The Girl Scouts will now offer merit badges for STEM achievements

The Girl Scouts of USA is putting science at the forefront of their programs

Published July 26, 2017 2:25PM (EDT)

Girl Scouts   (Getty/Rick Kern)
Girl Scouts (Getty/Rick Kern)

The Girl Scouts of the USA are fighting gender stereotypes one bright colored badge at a time.

The organization announced on Tuesday it will be rolling out 23 new merit badges — all of which are geared toward a young woman's budding interest in science, technology, engineering and math (STEM). The addition of the plethora of badges is the group's largest release yet — beating out the addition of 18 cyber-security badges earlier this year.

GSUSA partnered with groups dedicated to encouraging young women to take part in STEM programs like the Society of Women Engineers,, and the Leave No Trace Center for Outdoor Ethics. The newest rollout of badges allows scouts to "create algorithms, design robots and racecars, go on environmentally conscious camping trips, collect data in the great outdoors, try their hand at engineering, and so much more." Girls will learn to program, build problem-solving robots, and even learn about aviation design, opening up them up to another world of education.

"A lot of girls haven’t made that shift from using technology to, ‘You can actually be a programmer,'" the organization's CEO Sylvia Acevedo told the Associated Press. "That you’re the one who can make that coding. For a lot of girls, they need to have that hands-on experience so they feel confident," she continued.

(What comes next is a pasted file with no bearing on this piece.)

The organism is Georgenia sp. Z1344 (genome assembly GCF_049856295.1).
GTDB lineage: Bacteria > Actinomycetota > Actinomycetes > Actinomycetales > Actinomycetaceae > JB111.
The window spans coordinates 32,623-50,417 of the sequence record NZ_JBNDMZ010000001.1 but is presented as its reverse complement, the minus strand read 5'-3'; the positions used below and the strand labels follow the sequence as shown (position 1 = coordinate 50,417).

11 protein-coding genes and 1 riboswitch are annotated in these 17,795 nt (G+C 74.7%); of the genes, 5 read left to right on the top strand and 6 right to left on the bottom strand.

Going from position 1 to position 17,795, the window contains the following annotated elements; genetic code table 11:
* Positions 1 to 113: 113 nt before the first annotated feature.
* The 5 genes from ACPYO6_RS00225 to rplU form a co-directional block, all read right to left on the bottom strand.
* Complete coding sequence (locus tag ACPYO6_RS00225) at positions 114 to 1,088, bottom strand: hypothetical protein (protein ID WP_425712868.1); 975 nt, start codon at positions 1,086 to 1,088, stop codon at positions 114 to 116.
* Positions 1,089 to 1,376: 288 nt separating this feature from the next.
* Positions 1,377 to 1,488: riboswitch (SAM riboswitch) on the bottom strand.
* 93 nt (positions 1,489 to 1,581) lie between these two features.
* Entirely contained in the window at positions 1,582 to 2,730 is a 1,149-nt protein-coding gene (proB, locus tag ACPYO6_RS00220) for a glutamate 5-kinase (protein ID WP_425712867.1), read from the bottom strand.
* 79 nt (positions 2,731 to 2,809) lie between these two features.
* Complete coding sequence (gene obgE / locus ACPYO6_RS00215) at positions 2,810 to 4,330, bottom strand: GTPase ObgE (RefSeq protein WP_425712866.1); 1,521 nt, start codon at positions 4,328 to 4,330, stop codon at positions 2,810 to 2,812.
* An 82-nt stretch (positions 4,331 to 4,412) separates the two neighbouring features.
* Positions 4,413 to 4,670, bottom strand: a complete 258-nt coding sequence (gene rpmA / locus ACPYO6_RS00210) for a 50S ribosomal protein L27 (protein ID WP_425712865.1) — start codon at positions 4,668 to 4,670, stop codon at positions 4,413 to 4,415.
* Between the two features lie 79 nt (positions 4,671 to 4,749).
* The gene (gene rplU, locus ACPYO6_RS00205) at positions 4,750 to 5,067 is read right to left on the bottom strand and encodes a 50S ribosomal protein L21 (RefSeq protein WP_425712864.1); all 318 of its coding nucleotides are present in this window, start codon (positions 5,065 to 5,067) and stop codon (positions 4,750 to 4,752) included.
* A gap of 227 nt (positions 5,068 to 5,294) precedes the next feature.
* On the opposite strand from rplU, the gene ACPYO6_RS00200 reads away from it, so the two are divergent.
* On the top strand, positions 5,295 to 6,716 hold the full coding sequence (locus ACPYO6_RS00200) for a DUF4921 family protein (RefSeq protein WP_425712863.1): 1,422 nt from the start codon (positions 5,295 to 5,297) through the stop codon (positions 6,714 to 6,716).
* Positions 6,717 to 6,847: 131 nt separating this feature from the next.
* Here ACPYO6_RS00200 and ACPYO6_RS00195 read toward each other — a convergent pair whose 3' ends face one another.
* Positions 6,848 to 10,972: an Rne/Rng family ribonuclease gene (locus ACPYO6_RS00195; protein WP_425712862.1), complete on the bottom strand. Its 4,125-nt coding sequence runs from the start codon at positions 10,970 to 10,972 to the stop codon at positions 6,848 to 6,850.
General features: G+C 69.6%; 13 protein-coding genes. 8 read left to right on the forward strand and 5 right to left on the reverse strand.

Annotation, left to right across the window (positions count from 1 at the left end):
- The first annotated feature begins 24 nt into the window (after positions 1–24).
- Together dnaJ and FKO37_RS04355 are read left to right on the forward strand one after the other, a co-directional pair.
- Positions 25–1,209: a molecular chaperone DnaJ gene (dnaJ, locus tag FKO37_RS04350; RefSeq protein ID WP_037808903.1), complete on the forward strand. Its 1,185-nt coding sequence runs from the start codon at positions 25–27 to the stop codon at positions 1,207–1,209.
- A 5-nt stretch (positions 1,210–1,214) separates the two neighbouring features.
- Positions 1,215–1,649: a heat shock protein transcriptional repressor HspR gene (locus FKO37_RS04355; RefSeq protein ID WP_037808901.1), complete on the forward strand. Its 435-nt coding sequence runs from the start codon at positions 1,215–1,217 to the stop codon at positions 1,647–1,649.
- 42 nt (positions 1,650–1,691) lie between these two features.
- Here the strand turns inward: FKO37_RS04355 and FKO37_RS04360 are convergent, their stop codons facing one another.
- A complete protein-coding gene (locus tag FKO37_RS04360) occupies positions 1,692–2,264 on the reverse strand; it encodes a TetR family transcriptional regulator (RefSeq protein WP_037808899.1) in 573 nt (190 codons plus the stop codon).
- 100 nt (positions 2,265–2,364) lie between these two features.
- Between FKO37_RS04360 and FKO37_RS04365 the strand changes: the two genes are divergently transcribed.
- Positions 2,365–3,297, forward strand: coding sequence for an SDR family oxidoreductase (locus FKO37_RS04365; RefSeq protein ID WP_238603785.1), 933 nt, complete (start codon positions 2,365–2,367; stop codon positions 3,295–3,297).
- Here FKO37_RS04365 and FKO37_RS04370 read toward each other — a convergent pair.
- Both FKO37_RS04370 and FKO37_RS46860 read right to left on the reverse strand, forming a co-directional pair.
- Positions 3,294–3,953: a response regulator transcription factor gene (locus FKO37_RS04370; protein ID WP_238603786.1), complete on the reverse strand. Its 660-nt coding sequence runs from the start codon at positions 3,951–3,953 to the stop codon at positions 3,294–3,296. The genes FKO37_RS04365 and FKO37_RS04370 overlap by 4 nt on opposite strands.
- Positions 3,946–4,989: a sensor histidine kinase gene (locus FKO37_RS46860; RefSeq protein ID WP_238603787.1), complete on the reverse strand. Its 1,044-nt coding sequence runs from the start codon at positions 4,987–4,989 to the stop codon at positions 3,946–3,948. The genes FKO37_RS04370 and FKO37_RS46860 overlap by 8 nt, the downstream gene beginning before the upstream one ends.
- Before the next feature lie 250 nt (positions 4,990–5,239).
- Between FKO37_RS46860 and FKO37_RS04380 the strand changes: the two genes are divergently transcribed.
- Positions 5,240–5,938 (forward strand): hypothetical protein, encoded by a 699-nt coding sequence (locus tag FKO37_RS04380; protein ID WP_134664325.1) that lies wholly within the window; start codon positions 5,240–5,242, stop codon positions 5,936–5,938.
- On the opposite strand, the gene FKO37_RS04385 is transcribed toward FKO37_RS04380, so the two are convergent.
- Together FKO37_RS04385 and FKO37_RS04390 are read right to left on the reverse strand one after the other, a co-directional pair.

Acevedo — a Stanford educated literal rocket scientist who has worked for IBM, Dell, and even NASA's jet propulsion lab — explained that the new badges will act as a catalyst of inspiration for young women to enter STEM fields, just as it did for her when she was just seven-years-old. "Because I got my science badge I developed that courage and that confidence to study science and math at a time when girls like me weren't studying science and math. Girls like me, statistically, weren't even finishing high school," Acevedo said in an interview.

The organization's press release even noted “Girl Scouts are almost twice as likely as non–Girl Scouts to participate in STEM (60 percent versus 35 percent) and outdoor activities (76 percent versus 43 percent).”

"It’s really all about how do we capture that interest in science and technology," Acevedo said. "The other thing is the girls are learning not just how to do a specific skill but also how to think, how to think like an inventor, how to think like a creator, how to think like a maker. Those are the types of things that we want to ignite in the girls."

The laudable announcement comes to a news cycle where President Donald Trump has brought the Girl Scouts' fully unaffiliated opposite number, the Boy Scouts, into the headlines thanks to an angry, rambling, politicized speech at the organization's annual Jamboree. It also comes in the context of the conservative home-schooling proponent Besty DeVos' young term as Secretary of Education. DeVos, who has expressed dubious views about proven science in the past, has not only taken questionable positions on women's issues but forwarded a vision for the Department of Education that diminishes nationwide efforts to prepare children — both girl and boys — for futures in STEM-field professions.

By Alessandra Maldonado

Alessandra Maldonado is an editorial intern at Salon. You can find her on Twitter at @alessamberr

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